You’re the drummer in an all girl band. Life is great with fame and fortune and fun. Fan letters from guys, all claiming to be in love with you and the icky ones you just ignite in the fireplace and ignore. Best of all as a drummer with all that upper body regular work out, you have boobs of steel! You’re only 20-something and having the greatest adventure in your life.

The only problem is the band. The other girls have had enough and want to quit, break up the band and go off and have babies and husbands and houses. Whatever order they end up with. You want at least one more year of being the girl band drummer god. It’s just too soon to give it all up now. How can you convince them to stick with it, at least one more year?

Letter Writing

When was the last time you wrote a letter? A real letter to a friend or family with news and other idle chatter? Letter writing is a skill. These days it’s becoming quaint, old-fashioned as email and typed notes take over.

There is a little formality to letter writing. You start with the date and then add a greeting. It’s easy to forget the date and it may not seem important when it’s a casual, personal letter. But, the date gives it relevance for when they read it later. Even now, it shows when you wrote the letter and how long it took to get through the mail.

The greeting is also known as the salutation. It’s a fancier word for hello. Standard salutations for letters start with Dear. But, that’s quite old now. I think even Emily Post would be ok with an update there. You could write Hello, just the person’s name or something else which would mean the same to the person you are writing to. After all, this isn’t a formal business letter, it’s allowed be personal, friendly and intimate.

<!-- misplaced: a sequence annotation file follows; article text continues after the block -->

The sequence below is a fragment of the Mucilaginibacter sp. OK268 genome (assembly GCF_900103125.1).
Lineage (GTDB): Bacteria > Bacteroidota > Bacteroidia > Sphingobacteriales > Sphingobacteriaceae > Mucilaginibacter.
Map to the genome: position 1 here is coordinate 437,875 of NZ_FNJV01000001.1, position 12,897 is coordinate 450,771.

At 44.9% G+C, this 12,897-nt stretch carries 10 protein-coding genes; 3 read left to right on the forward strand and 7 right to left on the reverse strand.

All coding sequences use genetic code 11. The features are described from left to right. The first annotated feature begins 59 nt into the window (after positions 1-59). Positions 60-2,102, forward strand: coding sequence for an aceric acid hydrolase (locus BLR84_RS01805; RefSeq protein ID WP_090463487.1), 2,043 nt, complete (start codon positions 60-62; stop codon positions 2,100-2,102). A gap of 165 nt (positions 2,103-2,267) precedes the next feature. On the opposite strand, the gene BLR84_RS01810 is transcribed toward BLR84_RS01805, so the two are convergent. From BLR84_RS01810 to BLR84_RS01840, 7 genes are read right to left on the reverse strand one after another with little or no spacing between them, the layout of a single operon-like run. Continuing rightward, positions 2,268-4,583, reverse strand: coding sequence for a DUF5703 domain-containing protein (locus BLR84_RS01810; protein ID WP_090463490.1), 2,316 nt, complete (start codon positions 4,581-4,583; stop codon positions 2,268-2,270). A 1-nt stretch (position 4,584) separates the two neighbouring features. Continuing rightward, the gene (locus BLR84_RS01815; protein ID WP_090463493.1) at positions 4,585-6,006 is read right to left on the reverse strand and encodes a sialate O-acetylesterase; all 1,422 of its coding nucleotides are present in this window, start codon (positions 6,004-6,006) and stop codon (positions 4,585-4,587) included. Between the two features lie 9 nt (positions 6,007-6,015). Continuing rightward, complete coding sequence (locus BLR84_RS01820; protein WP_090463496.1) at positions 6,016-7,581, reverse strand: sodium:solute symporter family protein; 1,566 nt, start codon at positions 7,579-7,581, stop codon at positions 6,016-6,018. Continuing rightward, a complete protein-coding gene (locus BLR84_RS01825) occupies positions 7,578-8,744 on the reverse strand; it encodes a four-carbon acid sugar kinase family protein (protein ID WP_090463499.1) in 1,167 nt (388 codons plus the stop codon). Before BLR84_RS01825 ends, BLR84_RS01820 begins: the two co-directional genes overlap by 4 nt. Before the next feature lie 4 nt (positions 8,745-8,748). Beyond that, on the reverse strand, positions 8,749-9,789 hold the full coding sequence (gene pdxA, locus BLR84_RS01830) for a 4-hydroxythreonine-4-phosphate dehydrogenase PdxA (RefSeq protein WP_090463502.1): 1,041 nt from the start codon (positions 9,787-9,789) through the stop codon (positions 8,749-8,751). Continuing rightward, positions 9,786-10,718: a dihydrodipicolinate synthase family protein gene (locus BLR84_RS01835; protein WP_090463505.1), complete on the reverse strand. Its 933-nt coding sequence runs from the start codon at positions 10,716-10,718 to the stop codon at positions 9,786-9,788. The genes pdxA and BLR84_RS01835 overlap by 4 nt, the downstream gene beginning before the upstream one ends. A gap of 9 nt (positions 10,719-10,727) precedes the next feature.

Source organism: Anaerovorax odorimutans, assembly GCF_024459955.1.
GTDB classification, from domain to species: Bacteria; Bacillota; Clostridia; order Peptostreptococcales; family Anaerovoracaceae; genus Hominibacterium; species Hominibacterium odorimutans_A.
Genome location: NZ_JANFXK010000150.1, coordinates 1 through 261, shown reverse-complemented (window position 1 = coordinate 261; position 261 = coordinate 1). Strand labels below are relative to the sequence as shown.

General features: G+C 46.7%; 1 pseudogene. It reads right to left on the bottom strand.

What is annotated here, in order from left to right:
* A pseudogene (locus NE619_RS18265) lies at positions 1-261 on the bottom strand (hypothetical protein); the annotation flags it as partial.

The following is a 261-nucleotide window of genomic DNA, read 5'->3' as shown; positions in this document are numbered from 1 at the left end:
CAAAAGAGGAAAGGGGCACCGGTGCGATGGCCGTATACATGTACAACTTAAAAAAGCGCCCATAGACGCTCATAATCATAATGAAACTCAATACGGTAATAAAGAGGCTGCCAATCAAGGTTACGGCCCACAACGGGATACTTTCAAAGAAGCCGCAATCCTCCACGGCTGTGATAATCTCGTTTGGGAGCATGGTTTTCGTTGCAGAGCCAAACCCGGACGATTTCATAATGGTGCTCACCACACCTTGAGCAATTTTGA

The body of the letter is freewriting. Write news, updates about past news, how your day is going, what you’re thinking about, the town you live in, what you did on vacation, whatever comes to mind. Keep it in paragraph format. That just makes it easier to read. Everyone likes a break in reading now and then. Add a double space between paragraphs. Not everyone does this and it’s only become the standard since letters started being typed. But, I think it’s a very practical practice. The clever use of white space can only add to the presentation whether it’s a magazine layout, a website or a family newsletter.

At the end you sign off. This is a time to be really creative. You can wind down your letter with comments about hope you write back soon, hope you are well, how was your vacation, etc. Or this could all be included in the body. But, there should be some sort of wind down to the closing. Still, every letter ends with some version of good bye: “Take care, Laura” That is my standard close to a letter or an email. It’s polite, slightly formal and works for just about anyone I’m writing to. But, I don’t have to stick with that and either do you. Be informal, be memorable or just be personable, it’s up to you. Don’t forget to sign your name though. I once had a letter from a penpal who didn’t sign their name, didn’t mention who they were in the letter and didn’t add a return address to the outside of the envelope. I guessed who they were; the postage was a help since I was writing to people all over the world at that time.